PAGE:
Sunday's Statesman Journal carried a piece by Bob Minzesheimer of USA Today entitled, "Glenn Beck's latest a political thriller." I didn't have to get too far into the article to learn Mr. Beck doesn't actually write his own books. And how could he find the time, what with his TV show, his radio show and spending all his spare time looking for Nazis under his desk and in the cupboard?
Minzesheimer wrote that Glenn Beck "is not only a bet-selling author; he's an Oprah Winfreylike force in publishing."
The article goes on to report that "Beck and 34 employees have built a $32 million-a-year media empire that includes books such as Glenn Beck's 'Common Sense,' and his own magazine (Fushion)."
But–and Mr. Minzesheimer doesn't conceal the fact–Beck doesn't write his own books. Mr. Minzesheimer marvels at Mr. Beck's honesty (this is the part where I reach for the air sickness bag).
(Beck) "takes a team approach to writing his own books, including his first political thriller, 'The Overton Wiindow'. On the title page, Beck shares credit with three contributors. He calls the conspiracy novel 'my story,' but he said Jack Henderson, one of his contributors, 'went in, and he put the words down."
Uh... putting "the words down" is called writing.
The article went on. "Other novelists might not acknowledge such help, but Beck, a self-described 'fiscal conservative and common-sense libertarian,' said, 'I'm a team kind of guy."
Teams play sports. They don't write books. For Minzesheimer to claim that Beck has an approach to writing while having "contributors" is disingenuous. To praise him for admitting he has a "team" is downright sleazy. Glenn Back is not a "best-selling author"-- even though "The Overton Window" is number one on the New York Times bestseller list for hardcover fiction.
For the record, Minzesheimer goes on to point out that the book isn't even Beck's idea: "The novel was inspired by two other ideological thrillers: Michael Crichton's 'State of Fear,' which challenged conventional science on global warming, and Brad Thor's "The Last Patriot"... and so on. Brad Thor refers to Beck as the "Oprah of right-wing fiction," which implies Ms. Winfrey doesn't write her own books, either. If I was the executor of Dr. Crichton's estate, I would sue Beck's plagiarising ass. Fortunately, for Beck, I am not.
I should be wearing hip boots when wading into this subject. It's like slogging through pond scum. No one else's name is credited on the bestseller list for "The Overton Window." The fact that it is number one on the list is more of an indictment of those that buy books than on the alleged author. The unwashed masses may buy the book, but they may not actually read it. It looks good on their book shelf, with Bill O'Reilly's books and, of course, their signed copy of "Going Rogue."
Half-Governor Palin, may still smart from being asked by "the Perky One" (Katie Couric) what periodicals she reads. She brought it up in her bestseller. And her defensive response at the time was "all of them." She, of course, couldn't name one. It was Randy Rhodes, who pointed out on the radio that "Going Rogue" was a bestseller "written" by someone who didn't write it and doesn't read. And she made $12 million on it and the signing tour? She and the morons that bought it should be ashamed. But they, like their idiot heroine, don't have the intelligence to even grasp the concept of shame or, for that matter, depth of any kind.
In 1972, the National Lampoon produced a spoof of a piece by then radio personality Les Crane, called Deteriorata. It is still funny, even without foreknowledge of the original. One of the lines I have always liked and find particularly appropriate in this day and age is "a walk through the ocean of most souls will barely get your feet wet."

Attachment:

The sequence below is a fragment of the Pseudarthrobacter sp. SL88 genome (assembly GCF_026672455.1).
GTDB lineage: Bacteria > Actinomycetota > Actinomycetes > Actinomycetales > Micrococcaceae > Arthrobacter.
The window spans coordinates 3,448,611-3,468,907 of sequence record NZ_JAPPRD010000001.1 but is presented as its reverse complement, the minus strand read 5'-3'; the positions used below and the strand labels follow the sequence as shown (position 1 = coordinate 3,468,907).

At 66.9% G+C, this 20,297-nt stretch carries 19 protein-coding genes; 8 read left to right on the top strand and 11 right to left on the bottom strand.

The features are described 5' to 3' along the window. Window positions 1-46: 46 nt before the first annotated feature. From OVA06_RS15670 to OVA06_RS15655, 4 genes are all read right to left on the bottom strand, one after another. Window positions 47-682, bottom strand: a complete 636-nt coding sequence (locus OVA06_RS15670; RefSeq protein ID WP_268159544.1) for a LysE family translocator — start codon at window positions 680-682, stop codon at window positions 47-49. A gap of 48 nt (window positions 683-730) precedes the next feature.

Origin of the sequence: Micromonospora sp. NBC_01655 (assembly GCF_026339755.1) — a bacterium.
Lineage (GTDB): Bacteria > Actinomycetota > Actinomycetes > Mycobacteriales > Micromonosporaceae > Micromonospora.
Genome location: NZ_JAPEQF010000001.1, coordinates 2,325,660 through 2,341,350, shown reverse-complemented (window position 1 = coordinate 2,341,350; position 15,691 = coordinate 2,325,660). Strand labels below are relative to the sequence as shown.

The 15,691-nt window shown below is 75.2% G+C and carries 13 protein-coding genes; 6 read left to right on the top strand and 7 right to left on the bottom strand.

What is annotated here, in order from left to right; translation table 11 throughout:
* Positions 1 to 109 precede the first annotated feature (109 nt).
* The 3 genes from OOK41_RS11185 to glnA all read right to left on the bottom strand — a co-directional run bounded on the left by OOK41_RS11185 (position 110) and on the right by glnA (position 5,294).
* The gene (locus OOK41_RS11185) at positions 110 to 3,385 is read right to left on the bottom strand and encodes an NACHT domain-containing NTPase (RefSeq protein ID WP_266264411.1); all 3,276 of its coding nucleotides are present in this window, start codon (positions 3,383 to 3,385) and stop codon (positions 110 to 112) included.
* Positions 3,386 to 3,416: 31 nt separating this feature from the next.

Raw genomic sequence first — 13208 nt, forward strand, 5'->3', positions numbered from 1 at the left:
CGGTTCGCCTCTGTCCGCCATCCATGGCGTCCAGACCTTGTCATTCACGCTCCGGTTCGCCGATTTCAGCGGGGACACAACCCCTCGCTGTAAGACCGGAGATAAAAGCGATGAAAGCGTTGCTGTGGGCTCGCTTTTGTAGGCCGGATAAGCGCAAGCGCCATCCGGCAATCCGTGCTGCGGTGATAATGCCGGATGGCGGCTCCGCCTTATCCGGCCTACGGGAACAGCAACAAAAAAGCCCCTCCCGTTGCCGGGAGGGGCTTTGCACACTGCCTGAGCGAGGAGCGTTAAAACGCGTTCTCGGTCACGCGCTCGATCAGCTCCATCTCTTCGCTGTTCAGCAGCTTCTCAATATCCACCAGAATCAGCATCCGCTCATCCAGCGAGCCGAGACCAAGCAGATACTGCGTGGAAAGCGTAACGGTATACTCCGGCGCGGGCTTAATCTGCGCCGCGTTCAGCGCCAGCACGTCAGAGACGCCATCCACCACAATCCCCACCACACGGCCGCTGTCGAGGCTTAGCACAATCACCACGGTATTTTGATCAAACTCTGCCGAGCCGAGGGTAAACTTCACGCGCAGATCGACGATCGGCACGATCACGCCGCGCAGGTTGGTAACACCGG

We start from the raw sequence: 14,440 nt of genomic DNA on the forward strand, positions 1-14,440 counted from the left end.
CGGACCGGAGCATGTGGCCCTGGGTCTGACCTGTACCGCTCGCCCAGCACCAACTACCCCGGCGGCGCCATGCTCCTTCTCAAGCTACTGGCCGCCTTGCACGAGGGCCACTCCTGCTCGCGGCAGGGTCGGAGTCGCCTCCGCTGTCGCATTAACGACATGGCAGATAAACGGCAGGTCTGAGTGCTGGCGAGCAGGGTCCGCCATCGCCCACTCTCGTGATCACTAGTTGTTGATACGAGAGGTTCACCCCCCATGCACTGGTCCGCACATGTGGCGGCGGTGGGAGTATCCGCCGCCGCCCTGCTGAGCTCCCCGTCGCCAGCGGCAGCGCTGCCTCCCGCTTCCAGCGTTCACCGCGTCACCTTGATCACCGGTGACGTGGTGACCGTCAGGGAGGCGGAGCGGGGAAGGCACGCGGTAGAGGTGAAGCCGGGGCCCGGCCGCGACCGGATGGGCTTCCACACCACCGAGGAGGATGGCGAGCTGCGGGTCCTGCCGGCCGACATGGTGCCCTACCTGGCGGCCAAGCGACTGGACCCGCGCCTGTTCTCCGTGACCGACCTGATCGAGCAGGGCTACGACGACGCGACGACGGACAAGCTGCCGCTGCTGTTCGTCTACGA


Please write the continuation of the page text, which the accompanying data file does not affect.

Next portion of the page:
I won't belabor the point of Mrs. Palin's non-acheivement. It is just too obvious.
And while we're on the subject of bestselling authors who don't actually write their own books, allow me to vent for a moment on the head of James Patterson.
When he did write his own books, they were't very good. I read "Along Came a Spider" and stopped there. I am a fan of crime fiction and suspenseful stories. Patterson was merely formulaic. You could tell he was writing to sell the story to Hollywood. And he did. Grishom did the same thing with "The Firm," but he has gotten better as a writer. Patterson has gotten rich, and lazy.
Caroline Leavitt, novelist, screenwriter, writing mentor and book critic, (among other self-admitted areas of interest and addiction) asked on her blog (http://carolineleavittville.blogspot.com), "Is it wrong for James Patterson not to write his own books?" Her answer was simply, "yes."
She wrote, "I just finished reading the NYT Magazine article about how James Patterson no longer writes his own books, but does the outlines and hires different co-writers. He does credit the other writers, and he probably does pay them handsomely, but the whole thing is coiled up in my stomach like bad diner food."
Ms. Leavitt is kinder than I.
I read the New York Times Magazine piece when it first came out. Patterson is like Warhol in the factory, but instead of a loft in lower Manhattan, the article reported that Mr. Patterson has the biggest house in Palm Beach and is building a bigger one. And in the background I hear Mark Knopfler. Money for nothing.
The shame of it is that there are some very good writers out there who can't raise spit, never mind get published. The publishing houses are no better than Hollywood, churning out sequels and the same shit in a different container season after season. I recall not that long ago Random House holding a contest to find a writer to come up with a sequel to Mario Puzo's "The Godfather." Is that really necessary? Are there no new ideas left?
I could rant on. The point has been made. I'm reading Stieg Larson at the moment. It's a bestseller.